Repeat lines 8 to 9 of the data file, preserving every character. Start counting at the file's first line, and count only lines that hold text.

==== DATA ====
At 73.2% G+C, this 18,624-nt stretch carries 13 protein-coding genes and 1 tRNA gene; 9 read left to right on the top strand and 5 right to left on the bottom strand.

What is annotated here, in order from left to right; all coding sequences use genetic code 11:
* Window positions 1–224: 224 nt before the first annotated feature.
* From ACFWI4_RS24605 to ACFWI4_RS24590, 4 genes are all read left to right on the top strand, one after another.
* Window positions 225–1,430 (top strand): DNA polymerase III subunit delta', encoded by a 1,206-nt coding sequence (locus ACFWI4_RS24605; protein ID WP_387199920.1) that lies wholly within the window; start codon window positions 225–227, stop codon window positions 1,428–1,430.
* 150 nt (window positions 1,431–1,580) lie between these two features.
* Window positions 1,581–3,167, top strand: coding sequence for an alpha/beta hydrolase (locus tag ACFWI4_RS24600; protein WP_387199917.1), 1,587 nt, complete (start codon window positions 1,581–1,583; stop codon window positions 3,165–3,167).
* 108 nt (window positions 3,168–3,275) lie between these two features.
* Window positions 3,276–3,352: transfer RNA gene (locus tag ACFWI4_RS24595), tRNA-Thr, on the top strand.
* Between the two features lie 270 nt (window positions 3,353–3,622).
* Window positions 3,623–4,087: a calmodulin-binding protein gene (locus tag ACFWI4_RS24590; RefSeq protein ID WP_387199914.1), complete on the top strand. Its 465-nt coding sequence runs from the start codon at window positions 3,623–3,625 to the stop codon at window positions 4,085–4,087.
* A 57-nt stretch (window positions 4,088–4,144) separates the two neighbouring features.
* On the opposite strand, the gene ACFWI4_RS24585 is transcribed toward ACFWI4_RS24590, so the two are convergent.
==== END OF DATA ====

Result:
* 108 nt (window positions 3,168–3,275) lie between these two features.
* Window positions 3,276–3,352: transfer RNA gene (locus tag ACFWI4_RS24595), tRNA-Thr, on the top strand.